Background: The Bernese periacetabular osteotomy (PAO) is a popular option for treating symptomatic acetabular dysplasia. We noted symptomatic impingement after PAO in several male patients.
Questions/purposes: We therefore determined (1) the incidence of clinical signs of FAI after PAO in the male population; and (2) whether any factors were associated with the positive impingement signs after PAO in males.
Patients and methods: We retrospectively reviewed 38 males who underwent 46 periacetabular osteotomies (PAO) between 2000 and 2007. Clinical and radiographic data were analyzed with the focus on pre- and postoperative incidence of femoroacetabular impingement. Minimum followup was 12 months (average, 43 months; range, 12-90 months).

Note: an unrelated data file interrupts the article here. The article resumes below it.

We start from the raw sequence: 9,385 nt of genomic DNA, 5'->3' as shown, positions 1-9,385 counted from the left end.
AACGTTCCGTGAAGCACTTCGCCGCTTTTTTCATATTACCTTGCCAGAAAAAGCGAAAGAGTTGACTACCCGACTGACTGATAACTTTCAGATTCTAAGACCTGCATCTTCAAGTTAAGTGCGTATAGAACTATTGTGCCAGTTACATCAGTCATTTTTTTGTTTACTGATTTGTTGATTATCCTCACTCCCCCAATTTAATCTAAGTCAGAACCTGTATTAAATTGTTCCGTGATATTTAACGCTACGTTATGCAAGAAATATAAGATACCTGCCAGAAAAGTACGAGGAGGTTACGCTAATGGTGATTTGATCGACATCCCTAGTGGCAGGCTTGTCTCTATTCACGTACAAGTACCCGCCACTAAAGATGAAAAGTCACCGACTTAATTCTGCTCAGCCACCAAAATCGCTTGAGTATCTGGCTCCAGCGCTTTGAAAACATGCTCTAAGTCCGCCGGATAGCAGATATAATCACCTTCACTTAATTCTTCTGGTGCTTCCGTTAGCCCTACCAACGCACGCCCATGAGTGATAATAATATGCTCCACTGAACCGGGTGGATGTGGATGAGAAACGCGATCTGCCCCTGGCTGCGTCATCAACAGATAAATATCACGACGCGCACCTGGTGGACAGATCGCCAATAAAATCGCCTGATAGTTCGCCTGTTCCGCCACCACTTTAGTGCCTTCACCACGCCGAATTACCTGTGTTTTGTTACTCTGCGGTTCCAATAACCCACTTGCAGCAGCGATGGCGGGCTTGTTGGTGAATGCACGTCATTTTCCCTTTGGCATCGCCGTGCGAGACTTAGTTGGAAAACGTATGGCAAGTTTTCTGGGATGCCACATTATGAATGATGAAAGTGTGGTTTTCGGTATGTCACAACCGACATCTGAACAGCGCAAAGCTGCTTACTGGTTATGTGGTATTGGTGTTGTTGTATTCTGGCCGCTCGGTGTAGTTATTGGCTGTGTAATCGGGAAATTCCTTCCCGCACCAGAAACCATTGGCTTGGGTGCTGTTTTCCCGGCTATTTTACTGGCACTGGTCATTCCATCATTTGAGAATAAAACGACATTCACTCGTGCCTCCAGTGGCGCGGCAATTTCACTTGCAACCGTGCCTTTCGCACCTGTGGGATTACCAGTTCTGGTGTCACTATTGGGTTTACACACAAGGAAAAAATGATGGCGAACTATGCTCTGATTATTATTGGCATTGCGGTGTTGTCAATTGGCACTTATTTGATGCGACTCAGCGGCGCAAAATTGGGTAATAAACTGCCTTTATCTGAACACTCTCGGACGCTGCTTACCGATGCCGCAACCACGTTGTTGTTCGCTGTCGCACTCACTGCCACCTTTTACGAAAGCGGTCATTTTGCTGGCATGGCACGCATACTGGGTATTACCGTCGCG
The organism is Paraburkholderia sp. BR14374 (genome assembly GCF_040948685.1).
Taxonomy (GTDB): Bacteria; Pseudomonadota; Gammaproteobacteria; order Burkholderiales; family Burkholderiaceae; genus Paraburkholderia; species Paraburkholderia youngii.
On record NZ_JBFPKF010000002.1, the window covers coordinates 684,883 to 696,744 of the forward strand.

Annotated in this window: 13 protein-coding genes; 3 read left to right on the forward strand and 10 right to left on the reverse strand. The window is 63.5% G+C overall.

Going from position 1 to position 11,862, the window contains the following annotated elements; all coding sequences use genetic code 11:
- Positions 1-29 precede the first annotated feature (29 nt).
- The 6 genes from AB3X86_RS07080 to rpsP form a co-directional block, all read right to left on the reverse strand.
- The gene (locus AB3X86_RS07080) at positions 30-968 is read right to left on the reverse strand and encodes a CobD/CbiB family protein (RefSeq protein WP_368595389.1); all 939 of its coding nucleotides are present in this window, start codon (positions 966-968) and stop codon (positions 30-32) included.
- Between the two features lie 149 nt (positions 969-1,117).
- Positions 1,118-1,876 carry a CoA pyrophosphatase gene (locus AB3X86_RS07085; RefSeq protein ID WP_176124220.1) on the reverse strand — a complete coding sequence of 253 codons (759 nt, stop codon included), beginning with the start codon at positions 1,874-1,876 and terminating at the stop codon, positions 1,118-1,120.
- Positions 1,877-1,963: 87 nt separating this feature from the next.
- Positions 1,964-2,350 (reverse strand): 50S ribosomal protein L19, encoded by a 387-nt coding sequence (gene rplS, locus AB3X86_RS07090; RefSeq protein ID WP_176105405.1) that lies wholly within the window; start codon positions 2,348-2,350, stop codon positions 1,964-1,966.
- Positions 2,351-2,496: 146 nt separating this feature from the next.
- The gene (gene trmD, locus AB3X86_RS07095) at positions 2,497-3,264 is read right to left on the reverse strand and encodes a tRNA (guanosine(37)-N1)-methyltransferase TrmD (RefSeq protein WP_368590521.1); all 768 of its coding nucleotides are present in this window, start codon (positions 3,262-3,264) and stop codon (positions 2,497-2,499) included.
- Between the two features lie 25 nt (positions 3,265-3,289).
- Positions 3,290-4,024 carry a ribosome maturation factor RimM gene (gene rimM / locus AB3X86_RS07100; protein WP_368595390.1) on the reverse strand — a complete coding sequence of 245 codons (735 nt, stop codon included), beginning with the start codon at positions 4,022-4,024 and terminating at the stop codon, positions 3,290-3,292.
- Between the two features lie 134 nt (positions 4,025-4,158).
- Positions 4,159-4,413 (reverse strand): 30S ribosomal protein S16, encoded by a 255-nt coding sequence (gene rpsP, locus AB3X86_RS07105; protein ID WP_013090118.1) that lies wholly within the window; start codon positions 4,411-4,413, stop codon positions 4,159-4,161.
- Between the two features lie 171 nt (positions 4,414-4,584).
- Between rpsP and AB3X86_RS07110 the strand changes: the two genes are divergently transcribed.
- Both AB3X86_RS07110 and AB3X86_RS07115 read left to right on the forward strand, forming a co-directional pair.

Results: We found a positive impingement sign in 19 of the 46 hips during the preoperative examination compared to 22 (47.8%) hips postoperatively. The ROM (flexion and internal rotation) decreased postoperatively compared to preoperatively. Radiographic parameters of coverage LCE-, ACE- and Tönnis angle improved into the normal range. Twenty hips had postoperative heterotopic ossification to varying degrees, mostly minor. WOMAC scores improved in the function and pain domains postoperatively.
Conclusions: Despite normalization of coverage we found a high postoperative rate of clinical signs of FAI after PAO in males.
Level of evidence: Level IV, therapeutic study. See Guidelines for Authors for a complete description of levels of evidence.